Anti-inflammatory and antinociceptive activities of glucagon-like peptides: evaluation of their actions on serotonergic, nitrergic, and opioidergic systems

  • Duygun Altıntaş AykanEmail author
  • Murat Kesim
  • Beyza Ayan
  • Ayşegül Kurt
Original Investigation



Glucagon-like peptide-1 (GLP-1) and glucagon-like peptide-2 (GLP-2) are gut derived hormones. GLP-1 and GLP-2 were shown to have pleiotropic effects in intestinal and pancreatic diseases.


We aimed to investigate the activities of GLP-1 and GLP-2 on nociception and inflammation in mice, involving their actions on serotonergic, nitrergic, and opioidergic systems.


Antinociceptive and anti-inflammatory activities of intraperitoneally injected GLPs were evaluated in hotplate latency test, formalin-induced behavioral, and paw edema tests. Ondansetron, a selective 5-HT3 receptor antagonist; L-NAME, a NOS inhibitor; and naloxone, an opioid antagonist were injected to determine the mechanisms of antinociception and anti-inflammation. We also measured blood glucose levels and performed rotarod test in order to evaluate whether the hypoglycemic effect of GLP compounds or alterations in locomotor activity may affect the latency in hotplate test and activity in formalin test.


GLP-1 (0.2 mg/kg) and GLP-2 (0.05, 0.2 mg/kg) significantly increased pain threshold. GLP-1 (0.2 mg/kg) and GLP-2 (0.05, 0.1, 0.2 mg/kg) significantly decreased formalin-induced licking and shaking behaviors. GLP-1 or GLP-2 showed no significant inhibitory action on formalin-induced swelling in paws of mice. Antinociceptive actions of GLP-1 and GLP-2 were significantly decreased with ondansetron and naloxone, and paw shaking behavior significantly increased with naloxone. GLP-1 and GLP-2 did not impair rotarod performance, and did not cause a significant hypoglycemic effect in our normoglycemic mice after rotarod test.


These finding indicated that the antinociceptive and anti-inflammatory effect of GLP-1 was related to opioidergic system. Antinociceptive effect of GLP-2 was partially related to 5-HT3 serotonergic or opioidergic system in hotplate test. However, the anti-inflammatory effect of GLP-2 was not directly related to 5-HT3, NO or opioids.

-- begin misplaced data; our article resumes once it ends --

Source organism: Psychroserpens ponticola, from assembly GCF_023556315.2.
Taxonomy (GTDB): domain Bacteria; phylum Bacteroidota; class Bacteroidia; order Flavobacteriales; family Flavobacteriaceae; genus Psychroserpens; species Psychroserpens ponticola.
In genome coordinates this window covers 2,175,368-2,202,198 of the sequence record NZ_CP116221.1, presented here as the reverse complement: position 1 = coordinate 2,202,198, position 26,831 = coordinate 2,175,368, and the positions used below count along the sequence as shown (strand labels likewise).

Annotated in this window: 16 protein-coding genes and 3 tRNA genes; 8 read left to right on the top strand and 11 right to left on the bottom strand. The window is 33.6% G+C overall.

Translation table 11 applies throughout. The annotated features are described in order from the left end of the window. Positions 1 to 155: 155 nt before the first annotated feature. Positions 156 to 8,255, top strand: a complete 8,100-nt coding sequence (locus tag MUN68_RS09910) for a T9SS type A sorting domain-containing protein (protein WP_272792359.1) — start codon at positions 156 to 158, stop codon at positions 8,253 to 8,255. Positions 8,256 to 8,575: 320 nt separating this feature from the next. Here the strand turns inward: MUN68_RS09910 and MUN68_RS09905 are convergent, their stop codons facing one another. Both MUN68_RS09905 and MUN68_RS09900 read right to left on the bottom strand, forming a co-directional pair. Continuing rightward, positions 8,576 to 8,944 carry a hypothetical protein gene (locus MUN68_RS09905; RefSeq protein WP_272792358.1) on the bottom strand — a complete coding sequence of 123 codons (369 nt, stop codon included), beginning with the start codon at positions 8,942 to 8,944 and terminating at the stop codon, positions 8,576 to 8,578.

Glucagon-like peptide 1 Glucagon-like peptide 2 Inflammation Nociception Pain 


Funding information

This study was supported financially by the Karadeniz Technical University Scientific Research Projects, Turkey.

Compliance with ethical standards

The study was carried out at Karadeniz Technical University Medical Faculty, Medical Pharmacology Department. Local ethics committee approved the study (Ethics Committee File No: 2015/44, Approval date: 15/12/2015).

Conflict of interest

The authors declare that there is no conflict of interest.


  1. Adzu B, Amos S, Kapu SD, Gamaniel KS (2003) Anti-inflammatory and antinociceptive effects of Sphaeranthus senegalensis. J Ethnopharmacol 84(2–3):169–173CrossRefGoogle Scholar
  2. Austin K, Imam NA, Pintar JE, Brubaker PL (2015) IGF binding protein-4 is required for the growth effects of glucagon-like peptide-2 in murine intestine. Endocrinology 156(2):429–436CrossRefGoogle Scholar
  3. Avila-Rojas SH, Velázquez-Lagunas I, Salinas-Abarca AB, Barragán-Iglesias P, Pineda-Farias JB, Granados-Soto V (2015) Role of spinal 5-HT5A, and 5-HT1A/1B/1D, receptors in neuropathic pain induced by spinal nerve ligation in rats. Brain Res 1622:377–385CrossRefGoogle Scholar
  4. Baggio LL, Drucker DJ (2007) Biology of incretins: GLP -1 and GIP. Gastroenterology 132(6):2131–2157CrossRefGoogle Scholar
  5. Barrot M (2012) Tests and models of nociception and pain in rodents. Neuroscience 211:39–50. CrossRefPubMedGoogle Scholar
  6. Brady LS, Holtzman SG (1982) Analgesic effects of intraventricular morphine and enkephalins in nondependent and morphine-dependent rats. J Pharmacol Exp Ther 222(1):190–197PubMedGoogle Scholar
  7. Bulut K, Meier JJ, Ansorge N, Felderbauer P, Schmitz F, Hoffmann P, Schmidt WE, Gallwitz B (2004) Glucagon-like peptide 2 improves intestinal wound healing through induction of epithelial cell migration in vitro-evidence for a TGF--beta-mediated effect. Regul Pept 121(1–3):137–143CrossRefGoogle Scholar
  8. Bulut K, Pennartz C, Felderbauer P, Meier JJ, Banasch M, Bulut D, Schmitz F, Schmidt WE, Hoffmann P (2008) Glucagon like peptide-2 induces intestinal restitution through VEGF release from subepithelial myofibroblasts. Eur J Pharmacol 578(2–3):279–285CrossRefGoogle Scholar